The RF Power Amplifier uses a pair of HEXFET 1 RF430 transistors (V1,V2) operating in a linear mode, push pull class B. The design of the circuit is based on one which I had previously submitted and which was published in AR, November 1989 (ref.1and also on this site). For more detail on the characteristics of the HEXFET transistors and the circuit design, I refer you to that article.
N4          7815 15V Regulator
T1          25 turns, quadfilar wound on Amidon FT150-72 core
T2          22 turns, trifilar wound on 620-55254 iron powder core
(OD 4cm, ID 2.4cm, Wide 1.5cm, Al = 175mH/1000T)
L1, L2    26 turns on Amidon FC334 T130-3 iron powder core.
Using the output transformer as shown, the amplifier can deliver 70 watts into 25 ohms (or 100 watts into 18 ohms) with an efficiency around 60%. (The remaining 40% is of course heating of the transistors). The transistors are mounted on 6 inches (15.25mm) of Minifin heat sink via berylium insulating washers. With natural convection, the thermal resistance of the Minifin is around 1.3 degrees C per watt and the washers 0.1 degrees C per watt. As such, the temperature rise at the transistor cases could be around 56 degrees for an anticipated heat dissipation of up to 40 watts (continuous signal). This should hold the transistors within their temperature tolerance, but just to make sure, I bolted some extra aluminium fin material to the two sides of the Minifin. In practice operating at 70 watts of continuous output, the transistors run at quite a moderate temperature as felt by the hand. (Of course, in keyed operation the average output power and heat dissipation is even much less).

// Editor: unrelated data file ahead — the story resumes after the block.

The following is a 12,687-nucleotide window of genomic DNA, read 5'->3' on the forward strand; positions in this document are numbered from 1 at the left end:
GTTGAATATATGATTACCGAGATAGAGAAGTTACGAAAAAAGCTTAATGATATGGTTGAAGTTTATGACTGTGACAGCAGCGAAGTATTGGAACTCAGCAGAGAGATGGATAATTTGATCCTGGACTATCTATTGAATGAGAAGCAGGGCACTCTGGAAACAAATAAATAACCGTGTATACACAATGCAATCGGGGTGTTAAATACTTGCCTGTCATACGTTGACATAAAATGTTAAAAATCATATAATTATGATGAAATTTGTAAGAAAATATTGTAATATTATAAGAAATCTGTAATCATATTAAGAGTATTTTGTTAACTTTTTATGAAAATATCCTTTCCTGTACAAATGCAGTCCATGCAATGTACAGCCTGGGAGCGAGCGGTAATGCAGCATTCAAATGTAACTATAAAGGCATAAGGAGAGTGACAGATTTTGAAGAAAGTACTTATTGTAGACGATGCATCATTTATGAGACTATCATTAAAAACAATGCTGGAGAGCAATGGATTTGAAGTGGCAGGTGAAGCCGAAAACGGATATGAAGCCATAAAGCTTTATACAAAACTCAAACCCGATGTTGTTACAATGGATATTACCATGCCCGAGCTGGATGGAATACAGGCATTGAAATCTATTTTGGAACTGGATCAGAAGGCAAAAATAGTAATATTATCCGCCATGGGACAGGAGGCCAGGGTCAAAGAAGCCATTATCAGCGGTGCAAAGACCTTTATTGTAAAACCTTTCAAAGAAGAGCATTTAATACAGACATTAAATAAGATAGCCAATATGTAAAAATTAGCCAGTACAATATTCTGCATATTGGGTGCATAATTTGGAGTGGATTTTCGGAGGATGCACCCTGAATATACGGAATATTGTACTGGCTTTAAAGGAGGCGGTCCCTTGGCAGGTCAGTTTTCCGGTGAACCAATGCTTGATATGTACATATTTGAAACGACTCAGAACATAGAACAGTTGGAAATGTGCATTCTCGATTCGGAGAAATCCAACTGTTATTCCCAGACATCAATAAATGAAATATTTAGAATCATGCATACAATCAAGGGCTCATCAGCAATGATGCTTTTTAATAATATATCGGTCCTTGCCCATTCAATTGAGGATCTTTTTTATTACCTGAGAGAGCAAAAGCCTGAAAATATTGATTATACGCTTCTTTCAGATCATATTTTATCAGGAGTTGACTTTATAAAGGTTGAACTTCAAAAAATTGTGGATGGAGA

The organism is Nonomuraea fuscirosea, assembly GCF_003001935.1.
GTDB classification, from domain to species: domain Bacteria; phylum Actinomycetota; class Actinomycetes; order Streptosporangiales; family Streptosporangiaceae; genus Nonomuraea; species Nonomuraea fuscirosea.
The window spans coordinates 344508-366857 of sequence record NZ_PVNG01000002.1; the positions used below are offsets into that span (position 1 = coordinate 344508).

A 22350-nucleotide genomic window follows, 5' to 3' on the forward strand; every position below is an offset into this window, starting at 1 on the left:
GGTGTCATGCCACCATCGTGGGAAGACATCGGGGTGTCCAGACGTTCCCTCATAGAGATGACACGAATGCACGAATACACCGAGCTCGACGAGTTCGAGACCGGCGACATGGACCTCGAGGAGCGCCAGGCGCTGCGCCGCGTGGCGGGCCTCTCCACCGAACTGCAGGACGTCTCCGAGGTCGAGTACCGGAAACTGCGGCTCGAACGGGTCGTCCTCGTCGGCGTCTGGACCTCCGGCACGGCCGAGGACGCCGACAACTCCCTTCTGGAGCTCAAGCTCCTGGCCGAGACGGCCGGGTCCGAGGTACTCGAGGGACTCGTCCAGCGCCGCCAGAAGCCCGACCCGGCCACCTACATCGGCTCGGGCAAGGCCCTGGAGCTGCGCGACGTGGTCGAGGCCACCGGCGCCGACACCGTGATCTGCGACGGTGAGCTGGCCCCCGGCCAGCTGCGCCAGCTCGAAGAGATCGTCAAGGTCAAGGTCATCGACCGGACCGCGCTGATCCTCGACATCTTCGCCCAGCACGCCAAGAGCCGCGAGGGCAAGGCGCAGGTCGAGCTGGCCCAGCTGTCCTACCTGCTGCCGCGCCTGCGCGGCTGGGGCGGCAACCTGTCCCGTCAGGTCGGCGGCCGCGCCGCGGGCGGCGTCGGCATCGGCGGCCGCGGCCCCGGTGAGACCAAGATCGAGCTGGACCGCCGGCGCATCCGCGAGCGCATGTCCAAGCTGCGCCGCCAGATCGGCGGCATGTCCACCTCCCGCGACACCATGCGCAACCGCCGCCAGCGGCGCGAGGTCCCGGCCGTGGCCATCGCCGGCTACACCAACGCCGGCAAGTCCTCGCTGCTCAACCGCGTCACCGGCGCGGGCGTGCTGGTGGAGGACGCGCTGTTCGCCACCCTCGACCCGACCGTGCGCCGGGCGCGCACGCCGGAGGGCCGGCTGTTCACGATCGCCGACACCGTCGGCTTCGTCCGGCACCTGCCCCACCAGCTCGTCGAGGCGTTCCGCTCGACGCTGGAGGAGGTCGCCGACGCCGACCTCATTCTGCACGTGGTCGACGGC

Static drain current (no signal) is set to 150mA per transistor (300 mA total) with trim pots RV4 and RV5 which control the forward bias voltage. Thermistor Rt is mounted in direct thermal contact with the heat sink and connected in the gate bias circuit. This reduces bias as the temperature rises to hold static drain current reasonably constant with temperature rise. The need for this was explained in Reference 2. At full power of 70 watts loaded into 25 ohms, total drain current rises to around 2 amps.
The RF output is fed via a 5th order Chebychev 220 kHz low pass filter designed for the 25 ohm load. Theoretical attenuation at the first octave in this type of filter is in the order of 50 dB and harmonic radiation could be expected to be more than 70 dB below carrier level.
The nominal drain supply for the output transistors is 60 volt D.C. This is dropped down to 15V via regulator N4 for the gate bias supply.
For notes on Antenna Loading and Tuning,Click Here
1. Rf Power Linear Amplification using the IRF Mosfet Transistors - Lloyd Butler VK5BR - Amateur Radio, November 1989.
2. An ExperimentalLow Frequency Band Transmitter - Lloyd Butler VK5BR - Amateur Radio, February 2000.